real estate, Campbell family

How the Campbell Family Built Generations Of Property Ownership And Community Building

An ad in the "Washington Herald" advertised that homes could be made available for “reliable” Black buyers, which led to Campbell's grandparents settling at a home on Walter Street.

A Washington, D.C. family has built a legacy through holding its properties for generations.

The New York Times profiled the Campbell family, whose members can trace their emphasis on ownership either of land or buildings back to an ancestor who was a former sharecropper in Maryland. In 2020, Christine Campbell and her two brothers bought a bed and breakfast inn in Gettysburg, Pennsylvania—yes, that Gettysburg—and became the first Black hospitality proprietors in the town’s history. 

Black people, by the numbers, face historic discrimination in housing, going back to the redlining and stretching to today, where both Black homebuyers and sellers often face discrimination all along the homeownership process. Still, Campbell points to a directive from her great-grandfather. “My great-grandfather wrote his will such that the Maryland property needed to stay in the family as long as any of his children were alive, so they would always have a home to go to,” she told the Times.

“In the meantime, there was a migration of sorts from Southern Maryland to D.C.,” Campbell added. “Through word of mouth, families decided where to settle, tending to move together to certain parts of the city. My family initially settled in this part of D.C.”

Once the family arrived in the city, they found a climate that seemed amenable to Black home buyers. An ad in the Washington Herald advertised that homes could be made available for “reliable” Black buyers, which led to Campbell’s grandparents settling in a home on Walter Street, almost a mile away from the Capitol and the Supreme Court.

Campbell’s grandparents ended up paying $4,000 for the home, but found that though they were in D.C., they were still in Virginia. Campbell’s father, Plater, told the New York Times, “Despite the conditions, we were very happy. The neighborhood was congenial, very personable. The kids put together a baseball team. Most of my friends did very well in life, we kept in touch for years. I’m one of the last ones left.”

In 1952, Plater’s parents bought a house two blocks away, on Kentucky Avenue, but kept the Walter Street house to rent out to relatives and friends. They would go on to own four homes in the District, and even sell the original Walter Street home to Plater.

Plater returned from college at the University of Maryland and married Joan Cross, a mathematician. Plater took a job as a soil scientist with the U.S. Department of Agriculture, eventually becoming the Director of the Conservation Planning Division and a member of the Senior Executive Service, becoming one of the first Black people to get that high up in the organization.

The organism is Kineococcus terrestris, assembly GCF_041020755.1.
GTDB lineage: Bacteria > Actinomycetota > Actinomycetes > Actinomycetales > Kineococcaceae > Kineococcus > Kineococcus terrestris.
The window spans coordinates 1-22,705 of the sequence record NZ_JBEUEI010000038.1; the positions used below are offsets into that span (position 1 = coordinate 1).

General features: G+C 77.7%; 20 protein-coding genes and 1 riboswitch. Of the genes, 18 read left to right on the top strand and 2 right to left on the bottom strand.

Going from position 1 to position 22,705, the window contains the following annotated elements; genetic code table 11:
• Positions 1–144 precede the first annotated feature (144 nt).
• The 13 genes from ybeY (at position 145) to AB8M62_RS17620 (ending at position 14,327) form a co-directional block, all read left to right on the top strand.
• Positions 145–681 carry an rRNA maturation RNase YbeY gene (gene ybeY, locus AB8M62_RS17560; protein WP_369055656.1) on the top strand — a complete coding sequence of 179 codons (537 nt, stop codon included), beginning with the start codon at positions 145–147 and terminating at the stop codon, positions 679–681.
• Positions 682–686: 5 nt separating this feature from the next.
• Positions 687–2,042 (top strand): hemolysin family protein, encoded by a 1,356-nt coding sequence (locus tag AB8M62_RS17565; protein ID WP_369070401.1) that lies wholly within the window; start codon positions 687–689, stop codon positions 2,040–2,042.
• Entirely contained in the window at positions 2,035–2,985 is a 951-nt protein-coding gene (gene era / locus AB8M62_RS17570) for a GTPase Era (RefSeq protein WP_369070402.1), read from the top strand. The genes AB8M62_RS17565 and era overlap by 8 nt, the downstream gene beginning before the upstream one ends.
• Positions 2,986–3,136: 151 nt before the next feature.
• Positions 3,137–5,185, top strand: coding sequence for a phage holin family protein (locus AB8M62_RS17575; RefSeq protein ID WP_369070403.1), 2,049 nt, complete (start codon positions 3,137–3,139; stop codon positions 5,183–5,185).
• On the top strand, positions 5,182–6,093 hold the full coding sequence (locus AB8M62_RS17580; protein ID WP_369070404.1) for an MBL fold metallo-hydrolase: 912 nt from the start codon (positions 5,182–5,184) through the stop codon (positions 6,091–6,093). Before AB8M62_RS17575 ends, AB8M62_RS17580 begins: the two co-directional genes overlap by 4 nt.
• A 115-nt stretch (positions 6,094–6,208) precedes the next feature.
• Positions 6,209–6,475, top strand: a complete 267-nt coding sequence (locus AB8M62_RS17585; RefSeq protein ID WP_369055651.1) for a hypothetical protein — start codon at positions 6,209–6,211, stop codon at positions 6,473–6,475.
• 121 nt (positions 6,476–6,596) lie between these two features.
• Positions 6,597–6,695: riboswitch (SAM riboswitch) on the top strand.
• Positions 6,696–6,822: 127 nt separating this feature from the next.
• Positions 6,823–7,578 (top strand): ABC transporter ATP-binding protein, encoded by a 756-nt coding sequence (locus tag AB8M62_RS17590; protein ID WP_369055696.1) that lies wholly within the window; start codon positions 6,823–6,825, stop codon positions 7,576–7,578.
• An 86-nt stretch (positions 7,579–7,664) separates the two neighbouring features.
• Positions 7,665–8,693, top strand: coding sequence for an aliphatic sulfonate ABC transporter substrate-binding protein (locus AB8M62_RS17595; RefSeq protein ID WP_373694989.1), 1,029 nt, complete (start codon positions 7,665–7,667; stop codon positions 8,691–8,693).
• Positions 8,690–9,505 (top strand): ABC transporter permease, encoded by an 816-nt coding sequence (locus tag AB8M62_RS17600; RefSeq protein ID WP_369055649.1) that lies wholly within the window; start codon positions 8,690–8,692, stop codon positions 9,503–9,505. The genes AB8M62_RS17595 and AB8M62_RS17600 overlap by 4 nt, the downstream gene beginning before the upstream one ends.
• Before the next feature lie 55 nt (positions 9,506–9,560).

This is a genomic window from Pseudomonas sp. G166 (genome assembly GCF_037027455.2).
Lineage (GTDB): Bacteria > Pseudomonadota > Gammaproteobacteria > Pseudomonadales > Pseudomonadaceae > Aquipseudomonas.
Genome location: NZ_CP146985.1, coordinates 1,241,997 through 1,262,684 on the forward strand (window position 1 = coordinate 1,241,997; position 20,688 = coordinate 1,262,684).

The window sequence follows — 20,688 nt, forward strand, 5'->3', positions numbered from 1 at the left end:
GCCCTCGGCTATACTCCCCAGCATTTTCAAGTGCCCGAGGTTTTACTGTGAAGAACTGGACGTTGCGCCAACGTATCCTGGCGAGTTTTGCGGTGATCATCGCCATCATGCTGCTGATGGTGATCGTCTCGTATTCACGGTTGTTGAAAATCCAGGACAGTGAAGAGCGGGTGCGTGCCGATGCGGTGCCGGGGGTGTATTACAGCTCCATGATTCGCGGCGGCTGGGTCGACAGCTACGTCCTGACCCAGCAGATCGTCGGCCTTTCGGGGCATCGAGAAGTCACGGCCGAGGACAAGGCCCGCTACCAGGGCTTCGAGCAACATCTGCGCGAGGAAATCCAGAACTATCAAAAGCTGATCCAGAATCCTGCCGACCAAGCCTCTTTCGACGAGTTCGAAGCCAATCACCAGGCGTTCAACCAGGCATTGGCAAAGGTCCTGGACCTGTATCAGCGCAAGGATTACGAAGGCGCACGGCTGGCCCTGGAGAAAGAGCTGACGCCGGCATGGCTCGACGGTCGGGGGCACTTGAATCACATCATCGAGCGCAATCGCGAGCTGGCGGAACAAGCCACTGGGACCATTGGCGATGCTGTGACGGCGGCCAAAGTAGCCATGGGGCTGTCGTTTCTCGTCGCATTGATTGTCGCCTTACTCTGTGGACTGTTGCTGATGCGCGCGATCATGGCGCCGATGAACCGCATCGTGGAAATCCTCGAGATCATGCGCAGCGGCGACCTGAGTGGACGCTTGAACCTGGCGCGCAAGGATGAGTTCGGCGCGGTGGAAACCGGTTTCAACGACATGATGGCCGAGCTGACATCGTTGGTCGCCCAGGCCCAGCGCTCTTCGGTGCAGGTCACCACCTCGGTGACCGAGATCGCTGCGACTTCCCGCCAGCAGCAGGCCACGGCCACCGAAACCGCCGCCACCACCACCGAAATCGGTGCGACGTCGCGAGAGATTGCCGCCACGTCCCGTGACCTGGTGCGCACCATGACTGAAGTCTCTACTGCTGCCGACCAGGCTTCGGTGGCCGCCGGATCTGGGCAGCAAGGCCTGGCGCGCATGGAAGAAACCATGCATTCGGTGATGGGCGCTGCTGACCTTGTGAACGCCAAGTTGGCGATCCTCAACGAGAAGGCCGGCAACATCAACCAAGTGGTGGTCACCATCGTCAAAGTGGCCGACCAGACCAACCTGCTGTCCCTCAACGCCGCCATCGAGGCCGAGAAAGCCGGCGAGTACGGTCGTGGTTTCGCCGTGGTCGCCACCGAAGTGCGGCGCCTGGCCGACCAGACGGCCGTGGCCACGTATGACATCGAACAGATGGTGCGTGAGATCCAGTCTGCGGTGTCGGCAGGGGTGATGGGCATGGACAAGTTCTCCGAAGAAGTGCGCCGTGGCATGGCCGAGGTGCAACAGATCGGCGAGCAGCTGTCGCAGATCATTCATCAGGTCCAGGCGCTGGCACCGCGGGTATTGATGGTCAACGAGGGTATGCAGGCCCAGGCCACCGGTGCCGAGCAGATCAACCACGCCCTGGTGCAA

Even though the family moved around often due to Plater’s work, the family never sold the Walter Street home. Plater and Joan purchased the home from Plater’s parents in 1984, and set about renovating it, using their son Stephen’s recently acquired degree in architecture to provide him with his first commissioned job. After Joan died in 2000, Plater remarried and moved with his new wife, Faye, to Laurel, Maryland. Christine bought the house on Walter Street and her brother Stephen purchased the home on Kentucky Street.

However, during the pandemic, the Campbell siblings, Christine, Stephen, and Patrick, wanted a space large enough for the family to gather, so they began exploring the idea of purchasing a bed and breakfast, which Christine had long wanted. Patrick and Christine took a class on running a B&B, hired a consultant, and began searching for B&B properties in the area.

“When we walked into the Keystone Inn, we felt it — this was the one,” Christine Campbell told The New York Times. “The age of the building, the beautiful woodwork, the location —five blocks from the center of town but a little bit away from things was attractive to us siblings.”

Data on bed and breakfast establishments owned by Black people are hard to get, but the Times reports that most estimates place Black ownership at around 1%.

Once the Campbells purchased the B&B for $745,000, they began renovations, spending $400,000 in the process.

Back in Washington, D.C., the Walter Street in Lincoln Park residence would have seen more gains in property value if it were surrounded by more white residents. According to a 1937 Federal Housing Authority map, the residence was 63% surrounded by Black residents, and as a result, a separate map graded areas where Black people in D.C. tended to live as F, which the map described as “declining rapidly into very undesirable sections.”

As more white people moved into the neighborhood, the value of the Campbell Family’s Lincoln Park increased, in keeping with a Brookings Institute study that found homes in Black neighborhoods are valued at about half the value of homes in residential areas with no Black residents.

The value of the Campbell’s Lincoln Park houses appreciated with the influx of white residents. In 2012, the ZIP code of their neighborhood made it onto the list of the 50 ZIP codes in the United States that saw the highest growth in the white population.

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